Block on Trump's Asylum Ban Upheld by Supreme Court
Several years ago, Facebook users became aware that the social media giant could track them across websites that used Facebook tracking cookies. Some users became upset, but Facebook assured them that these cookies could track Facebook users only while they were logged in to Facebook.
Except that turned out not to be true, either. Eventually, Facebook closed the glitch (was it a glitch?) allowing sites to track users' activity even while they were logged out of Facebook. Now, from Belgium, comes news that you're being tracked even if you're not a member of Facebook!
We See You When You're Sleeping, We Know When You're Awake
Even becoming a Luddite and living in a cave appears not to work, as that little "Like" button has more power than you think. According to The Guardian, the Belgian Privacy Commission told Facebook to stop tracking people who weren't even members of the site. A report originally publicly published in February said that Facebook tracking and data sharing policies, as well as some of its contract terms, violated European Union law.
In particular, the Commission criticized Facebook's "opt-out" framework, in which data privacy features -- like opting out of "sponsored stories" or third-party ad serving -- are turned off unless a user affirmatively enables them. The EU's data privacy protections are stronger than America's, and the allegations prompted Facebook to attack the regulations on basically the grounds you'd think: They're anti-business, anti-innovation, bureaucratic red tape, and so on.
As with the ability to track users even when they're logged out, Facebook said that was a bug, too, and promised a fix back in April.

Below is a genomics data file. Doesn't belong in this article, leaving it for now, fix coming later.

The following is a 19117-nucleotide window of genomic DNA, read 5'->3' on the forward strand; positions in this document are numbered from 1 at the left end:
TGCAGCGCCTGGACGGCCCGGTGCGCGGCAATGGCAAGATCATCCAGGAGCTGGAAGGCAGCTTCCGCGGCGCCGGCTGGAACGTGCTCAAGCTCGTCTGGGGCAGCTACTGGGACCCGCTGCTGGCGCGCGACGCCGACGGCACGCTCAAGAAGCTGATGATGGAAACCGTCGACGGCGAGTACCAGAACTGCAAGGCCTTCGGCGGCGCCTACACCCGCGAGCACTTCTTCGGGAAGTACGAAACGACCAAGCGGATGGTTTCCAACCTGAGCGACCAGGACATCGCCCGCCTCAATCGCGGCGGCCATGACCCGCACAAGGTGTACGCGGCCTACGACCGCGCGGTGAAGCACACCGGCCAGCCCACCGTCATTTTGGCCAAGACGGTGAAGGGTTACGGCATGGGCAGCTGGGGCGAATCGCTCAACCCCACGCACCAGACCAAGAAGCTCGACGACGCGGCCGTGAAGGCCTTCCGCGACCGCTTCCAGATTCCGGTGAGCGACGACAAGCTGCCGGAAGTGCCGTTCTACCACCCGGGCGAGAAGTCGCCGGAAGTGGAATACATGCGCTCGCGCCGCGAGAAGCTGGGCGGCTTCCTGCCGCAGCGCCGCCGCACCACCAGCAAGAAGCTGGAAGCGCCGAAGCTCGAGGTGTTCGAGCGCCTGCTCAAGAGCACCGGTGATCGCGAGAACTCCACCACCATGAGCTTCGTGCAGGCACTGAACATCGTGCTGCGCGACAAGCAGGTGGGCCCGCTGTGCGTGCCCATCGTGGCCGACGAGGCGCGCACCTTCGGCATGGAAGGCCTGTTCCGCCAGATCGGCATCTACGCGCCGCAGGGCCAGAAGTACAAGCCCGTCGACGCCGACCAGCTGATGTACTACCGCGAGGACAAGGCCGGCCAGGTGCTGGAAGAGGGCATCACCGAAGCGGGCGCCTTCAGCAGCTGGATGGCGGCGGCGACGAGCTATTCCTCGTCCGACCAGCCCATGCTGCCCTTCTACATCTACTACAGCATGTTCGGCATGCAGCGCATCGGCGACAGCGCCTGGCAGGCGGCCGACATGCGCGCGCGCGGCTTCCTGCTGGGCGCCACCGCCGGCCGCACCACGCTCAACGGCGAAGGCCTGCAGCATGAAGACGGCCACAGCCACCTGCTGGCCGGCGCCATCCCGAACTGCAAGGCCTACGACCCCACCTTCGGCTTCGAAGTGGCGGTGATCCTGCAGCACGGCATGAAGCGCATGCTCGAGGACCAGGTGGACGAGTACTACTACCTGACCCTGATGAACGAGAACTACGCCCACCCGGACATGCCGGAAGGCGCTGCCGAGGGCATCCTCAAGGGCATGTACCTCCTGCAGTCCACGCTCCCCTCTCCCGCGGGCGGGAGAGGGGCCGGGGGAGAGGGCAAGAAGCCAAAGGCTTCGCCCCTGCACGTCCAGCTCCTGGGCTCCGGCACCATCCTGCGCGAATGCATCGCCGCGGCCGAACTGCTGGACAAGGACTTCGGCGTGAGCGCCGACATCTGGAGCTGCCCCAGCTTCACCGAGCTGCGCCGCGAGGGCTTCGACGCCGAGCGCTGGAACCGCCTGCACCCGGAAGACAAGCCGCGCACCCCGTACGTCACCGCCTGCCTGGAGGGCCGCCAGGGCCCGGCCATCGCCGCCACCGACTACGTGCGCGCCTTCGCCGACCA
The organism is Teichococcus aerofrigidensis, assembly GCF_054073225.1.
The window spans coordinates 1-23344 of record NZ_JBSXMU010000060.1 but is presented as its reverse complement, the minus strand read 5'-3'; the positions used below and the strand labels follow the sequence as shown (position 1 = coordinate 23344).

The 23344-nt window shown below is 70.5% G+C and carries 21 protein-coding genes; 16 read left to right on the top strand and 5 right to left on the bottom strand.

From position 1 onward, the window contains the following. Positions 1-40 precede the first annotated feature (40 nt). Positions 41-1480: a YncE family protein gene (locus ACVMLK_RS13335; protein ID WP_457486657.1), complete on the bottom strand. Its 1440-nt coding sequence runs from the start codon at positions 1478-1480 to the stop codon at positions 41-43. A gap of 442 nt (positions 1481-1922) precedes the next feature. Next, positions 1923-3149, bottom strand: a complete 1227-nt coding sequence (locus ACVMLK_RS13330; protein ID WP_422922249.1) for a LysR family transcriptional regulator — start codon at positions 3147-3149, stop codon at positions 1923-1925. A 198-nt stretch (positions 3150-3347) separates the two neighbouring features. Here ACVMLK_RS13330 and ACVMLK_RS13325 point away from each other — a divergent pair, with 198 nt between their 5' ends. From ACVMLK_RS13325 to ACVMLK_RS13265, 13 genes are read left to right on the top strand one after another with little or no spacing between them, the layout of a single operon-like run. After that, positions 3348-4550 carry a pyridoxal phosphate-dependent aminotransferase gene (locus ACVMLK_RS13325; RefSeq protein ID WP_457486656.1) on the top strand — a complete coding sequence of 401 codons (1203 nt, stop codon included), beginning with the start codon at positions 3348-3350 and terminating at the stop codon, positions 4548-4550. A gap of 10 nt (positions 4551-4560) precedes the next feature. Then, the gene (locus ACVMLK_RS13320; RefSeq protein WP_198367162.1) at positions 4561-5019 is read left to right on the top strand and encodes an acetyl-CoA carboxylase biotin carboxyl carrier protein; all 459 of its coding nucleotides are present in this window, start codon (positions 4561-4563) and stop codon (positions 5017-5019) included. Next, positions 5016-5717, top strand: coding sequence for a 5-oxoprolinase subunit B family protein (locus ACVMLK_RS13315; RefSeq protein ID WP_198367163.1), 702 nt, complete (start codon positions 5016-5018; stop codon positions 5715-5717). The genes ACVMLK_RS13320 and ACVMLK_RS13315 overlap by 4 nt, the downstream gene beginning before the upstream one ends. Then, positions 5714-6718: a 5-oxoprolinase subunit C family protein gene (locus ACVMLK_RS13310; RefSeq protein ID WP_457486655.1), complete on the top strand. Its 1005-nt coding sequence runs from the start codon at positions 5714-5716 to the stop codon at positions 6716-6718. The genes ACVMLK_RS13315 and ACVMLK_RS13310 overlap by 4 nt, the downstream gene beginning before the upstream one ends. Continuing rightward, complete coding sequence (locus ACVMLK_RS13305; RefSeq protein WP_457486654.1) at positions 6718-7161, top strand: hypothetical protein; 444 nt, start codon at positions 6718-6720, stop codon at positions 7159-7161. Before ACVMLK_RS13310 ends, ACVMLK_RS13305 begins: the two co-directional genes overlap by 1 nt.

American Regulators? Not So Interested
Back over on this side of the ocean, Facebook remains the subject of privacy lawsuits. In Illinois, the company is being sued over its facial recognition technology, which the plaintiff claims violates an Illinois law prohibiting companies from collecting some kinds of biometric data without consent.
And in the U.S. Supreme Court, The Huffington Post reported last month that Facebook, along with Google, Yahoo, and eBay, filed an amicus brief in Spokeo v. Robins, in which the Court will decide whether a violation of a federal statute, without any other proof of harm, is enough to grant standing for a cause of action based on that statute. A finding for Spokeo in that case would be a boon to Facebook, as it would establish that a violation of, oh, say, a federal privacy law, isn't actionable unless the plaintiff can prove he was actually injured by that violation.
Though Facebook has long claimed it's not interested in tracking users, that doesn't make much sense. Facebook makes its bread and butter using data analytics to figure out who its users are and what they like. They sell this information to advertisers so the advertisers can advertise more effectively. Of course they want to know which websites users visit.
In Europe, the government is putting its foot down. In the U.S.? Not so much.
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